3. Force Wacom_Tablet.exe to load the malicious FTD2XX.dll via C:\Program Files\Tablet\Wacom\PrefUtil.exe /remove.
I compiled the simple malicious FTD2XX.dll using the following C++ code:

In our case the Phantom DLL hijacking technique works because Wacom_Tablet.exe doesn't use signed DLLs or particular DLL hijacking prevention techniques.
Read this article if you want to learn more about some DLL hijacking prevention techniques.
Read this article of mine if you want to learn more about the DLL Hijacking using the DLL Proxying technique.

Different ways to escalate our privileges ↖️⬆️↗️

To escalate the privileges I decided to use the technique just described (which I will deepen in the next paragraph) to enhance the discovery of the phantom dll and to illustrate an alternative way to the one followed in ZDI-CAN-16318.
However, there are other ways to take advantage of the Arbitrary File Write primitive to escalate privileges and, among them, I want to describe the following two:

The Exploit ☠️

The exploit that I've implemented and that I'm going to describe is based on the previously described technique, and performs the following steps:
  1. If the C:\Wacom folder exists, delete it and re-create it; create it otherwise.
  2. Create the C:\Wacom\Logs mount point to \RPC Control.
  3. Create the \RPC Control\WacomTouch.xml.txt symbolic link to %ProgramFiles%\Tablet\Wacom\FTD2XX.dll.
  4. Copy the malicious FTD2XX.dll to %AppData%\WTablet\WacomTouch.xml.
  5. Run PrefUtil.exe through %ProgramFiles%\Tablet\Wacom\PrefUtil.exe /package-logs.
    The following operations are performed:
    1. PrefUtil.exe starts to package the logs into C:\Wacom\Logs.
    2. WTabletServicePro.exe, running under the context of SYSTEM, tries to copy %AppData%\WTablet\WacomTouch.xml to C:\Wacom\Logs\WacomTouch.xml.txt without impersonating the current user.
    3. Since C:\Wacom\Logs is a mount point to \RPC Control, WTabletServicePro.exe tries to copy %AppData%\WTablet\WacomTouch.xml to \RPC Control\WacomTouch.xml.txt.
    4. Since \RPC Control\WacomTouch.xml.txt is a symbolic link to %ProgramFiles%\Tablet\Wacom\FTD2XX.dll, WTabletServicePro.exe copies %AppData%\WTablet\WacomTouch.xml to %ProgramFiles%\Tablet\Wacom folder and names it FTD2XX.dll.
  6. Run PrefUtil.exe through C:\Program Files\Tablet\Wacom\PrefUtil.exe /silent /remove.
    The following operations are performed silently:
    1. PrefUtil.exe performs several operations and Wacom_Tablet.exe is triggered.
    2. Wacom_Tablet.exe performs several operations and tries to load the %ProgramFiles%\Tablet\Wacom\FTD2XX.dll dll.
    3. Since FTD2XX.dll now exists (point 5.4), it's loaded into memory and executed (without any checks).
    4. FTD2XX.dll is programmed to execute a command prompt window and, since it's loaded from Wacom_Tablet.exe (which runs under the context of SYSTEM), the command prompt will also run under the same context, allowing us to escalate our privileges 🎉
Here you can find the C# source code of my exploit (Visual Studio Project.zip).
Here you can find the executable file (Exploit.exe).

CreateMountPoint.exe and CreateSymlink.exe are programs developed by James Forshaw and are downloadable from his symboliclink-testing-tools repository, respectively here and here.


I have tested the exploit only for Wacom Driver 6.3.45-1 but, most likely, it also works for the previous versions (and I hope not on the future ones 🙄).

How to fix the vulnerability 🚑

The root cause from which everything begins is C:\Wacom\Logs.
There may be several ways to solve the problem but, in my opinion, one of the best is to avoid creating the C:\Wacom folder (and its sub-folders) on the C:\ drive and, more generally, in a location to which the regular user has full access (pay attention! As I explained here, also the C:\Windows\Temp folder isn't a good candidate, although the regular user doesn't have full access to it).

A solution would be, for example, to create the Logs folder in %ProgramFiles%\Tablet\Wacom\, where the regular user can't write to and, consequently, can't perform the previously described attack. In fact, in this case, WTabletServicePro.exe can't be redirected while copying %AppData%\WTablet\WacomTouch.xml to %ProgramFiles%\Tablet\Wacom\Logs\WacomTouch.xml.txt because the regular user can no longer create the %ProgramFiles%\Tablet\Wacom\Logs mount point since he doesn't have write access on the %ProgramFiles%\Tablet\Wacom folder.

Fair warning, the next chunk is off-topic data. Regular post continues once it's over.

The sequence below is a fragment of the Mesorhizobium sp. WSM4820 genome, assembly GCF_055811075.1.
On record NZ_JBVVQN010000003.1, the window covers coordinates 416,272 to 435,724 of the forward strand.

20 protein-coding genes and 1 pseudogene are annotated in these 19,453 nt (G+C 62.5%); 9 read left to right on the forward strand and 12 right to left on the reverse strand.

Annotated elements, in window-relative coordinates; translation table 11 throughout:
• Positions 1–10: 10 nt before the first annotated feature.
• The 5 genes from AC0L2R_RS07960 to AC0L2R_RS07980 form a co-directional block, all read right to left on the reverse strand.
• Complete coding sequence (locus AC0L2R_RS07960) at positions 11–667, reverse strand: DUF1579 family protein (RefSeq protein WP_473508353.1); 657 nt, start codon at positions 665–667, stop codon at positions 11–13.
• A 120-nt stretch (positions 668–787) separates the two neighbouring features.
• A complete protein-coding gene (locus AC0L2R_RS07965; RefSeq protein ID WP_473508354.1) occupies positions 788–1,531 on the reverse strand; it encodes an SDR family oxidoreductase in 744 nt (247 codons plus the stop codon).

Another idea is to force WTabletServicePro.exe to impersonate the current user while copying %AppData%\WTablet\WacomTouch.xml to C:\Wacom\Logs\WacomTouch.xml.txt.
By doing this, the link following attack will fail because when WTabletServicePro.exe will be redirected to the %ProgramFiles%\Tablet\Wacom folder, and will try to copy the malicious FTD2XX.dll into it, it will fail because, impersonating the user, it won't have the necessary rights to write the malicious file.

Vulnerability disclosure timeline 📅

First of all, I checked if the vendor has launched a bug bounty program but, unfortunately, Wacom Technology Corporation has none and the only page where you can report something (this), doesn't speak explicitly of any acknowledgement (neither meritocratically nor economically).
At this point I followed the MITRE researcher reservation guidelines and, since Wacom Technology Corporation isn't on the CNAs partner list, the only two remaining possibilities were to contact the CNA of Last Resort (CNA-LR) through the CVE Request web form or a third-party coordinator CNAs.
Since the CNA of Last Resort, as the word itself says, is the last resort (🏝️), I looked for a third-party CNA in the CNAs list and decided to contact the Zero Day Initiative CNA.
ZDI relieves you from the burden of tracking the bug with the vendor, could make a monetary offer to the researcher (CNA of Last Resort doesn't), follows a responsible vulnerability disclosure policy and has a loyalty program (CNA of Last Resort doesn't). You can learn more about their disclosure policy here. Well... After only one year and six months, the vulnerability has finally been published. I think it's not necessary to add any more comments on the questionable timing 😡

Final considerations

The conclusions are the same as I wrote in my main report; I report below, for convenience, the most interesting paragraphs. Since the concepts of symbolic link and mount point have already been introduced in this and this article, check out these references if you want to examine them in depth.
Here I just want to suggest some references related to the DLL hijacking, since it's the only new concept covered in this paper; these articles may be useful to those who know nothing (or little) about it: And don't forget to read my report in which I explain how to exploit another vulnerability to get a Local Privilege Escalation!

If you liked this article, what do you think about buying me a unicorn? Yeees! I'll buy it for you! 🦄